William Martin gift to enable aerosol study at Mount Washington Observatory

Angela Ellis | EAPS Development Office
Wednesday, March 8, 2017

Thanks to a generous gift of $100,000 from William (Bill) Martin, of Boston, Dan Cziczo and his group will be able to deploy state-of-the-art aerosol and cloud instrumentation to the Mount Washington Observatory at the summit of the highest peak in New England: 6,288 feet above sea level. To date, Mount Washington has not yet been used for studies of aerosols and clouds. Cziczo and his team propose to link data from Mount Washington to two other mountaintop sites in Oregon and Colorado to better understand the movement of aerosol particles in the free atmosphere and how they evolve as they move across the U.S.

Bill Martin (left) with Dan Czizco.

A regular guest at the Annual John Carlson Climate Lecture Series, Bill Martin has long been interested in climate science. As president of CME Energy, LLC, Mr. Martin has participated in the development of community-focused, environmentally-conscious, independent private power plants and other energy-related projects - including a recent solar energy installation that received the 2015 Rhode Island Clean Energy Future Award. “While hotly debated, CO2 emissions and impacts are well-quantified and understood by the scientific community, if not the public at large”, remarked Bill Martin. “What is less well understood is the impact of aerosol emissions and clouds on climate, and so we are very pleased to be able to support this important work by Dr. Cziczo and his team at MIT. “

During a recent visit to the Cziczo lab, Bill Martin met Dr. Michael Roesch, lead scientist of the project, and EAPS graduate student Libby Koolik ’17. She is undertaking graduate studies in atmospheric chemistry and will be playing a key role during the two-year project. Instrumentation to separate, count and size particles will be deployed at the summit of Mt. Washington in order to understand their chemistry and cloud formation potential.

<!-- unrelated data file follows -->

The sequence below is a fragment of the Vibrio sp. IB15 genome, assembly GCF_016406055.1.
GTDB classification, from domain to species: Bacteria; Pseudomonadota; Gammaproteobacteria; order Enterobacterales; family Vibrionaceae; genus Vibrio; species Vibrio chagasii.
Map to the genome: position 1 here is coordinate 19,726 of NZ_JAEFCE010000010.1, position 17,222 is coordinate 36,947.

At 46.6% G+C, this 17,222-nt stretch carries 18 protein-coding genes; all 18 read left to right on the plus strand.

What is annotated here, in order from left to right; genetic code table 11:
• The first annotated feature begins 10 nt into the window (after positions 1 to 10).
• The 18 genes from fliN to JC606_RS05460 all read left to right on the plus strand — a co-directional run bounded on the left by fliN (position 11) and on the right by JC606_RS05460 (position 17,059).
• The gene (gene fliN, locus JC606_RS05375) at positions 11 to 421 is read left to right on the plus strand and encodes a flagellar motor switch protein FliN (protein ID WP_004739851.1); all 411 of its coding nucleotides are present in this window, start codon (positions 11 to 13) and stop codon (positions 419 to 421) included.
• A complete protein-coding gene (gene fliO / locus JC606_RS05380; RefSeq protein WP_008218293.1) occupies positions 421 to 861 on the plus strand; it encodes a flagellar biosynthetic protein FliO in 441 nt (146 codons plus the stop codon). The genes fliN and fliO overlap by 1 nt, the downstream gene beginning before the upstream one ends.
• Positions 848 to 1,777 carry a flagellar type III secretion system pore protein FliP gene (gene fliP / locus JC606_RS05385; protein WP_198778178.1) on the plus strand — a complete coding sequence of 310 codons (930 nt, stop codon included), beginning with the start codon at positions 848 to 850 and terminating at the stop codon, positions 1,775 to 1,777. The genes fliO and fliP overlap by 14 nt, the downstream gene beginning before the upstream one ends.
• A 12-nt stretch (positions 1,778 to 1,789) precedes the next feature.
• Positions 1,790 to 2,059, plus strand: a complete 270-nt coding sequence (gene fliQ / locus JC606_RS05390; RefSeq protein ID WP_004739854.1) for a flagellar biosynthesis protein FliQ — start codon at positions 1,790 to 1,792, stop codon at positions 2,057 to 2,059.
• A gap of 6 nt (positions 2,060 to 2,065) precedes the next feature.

Dan Cziczo noted: “We are so grateful to Bill for his support for our work – this is just the kind of data that is needed to help us find the “missing link” between aerosols and their impact on climate. Our vision is to use Mount Washington as a base for coursework and to train the next generation of MIT climate scientists in precise measurements of atmospheric aerosols and clouds, to generate the data that is essential for sophisticated modeling of climate change”. EAPS expects this study to be the pilot for a longer term collaborative partnership with the Mount Washington Observatory.

To find out more about the Cziczo group’s research, visit: http://cziczogroup.scripts.mit.edu/wp/

To support EAPS climate science research, please contact Angela Ellis, EAPS Development Officer, at aellis@mit.edu or 617-253-5796.



As president of CME Energy, William J. Martin has participated in the successful development of community-focused, environmentally conscious private power, energy conservation and energy-related projects, either as lead developer, team member or financier in the United States, South America, Europe and North Africa. Prior to his work in the energy field, Mr. Martin was a leader in the effort to create accessibility for people with mobility challenges, particularly paraplegics and quadriplegics. MORE

Dan Cziczo's research group is interested in the interrelationship of particulate matter and cloud formation. His team utilizes laboratory and field studies to elucidate how small particles interact with water vapor to form droplets and ice crystals, which are important players in the Earth’s climate system. Experiments include using small cloud chambers in the laboratory to mimic atmospheric conditions that lead to cloud formation and observing clouds in situ from remote mountaintop sites or through the use of research aircraft. MORE

Michael Roesch's research focuses on the separation of droplets and ice crystals formed in clouds using virtual impaction technique.

Libby Koolik ’17 in the Cziczo lab at MIT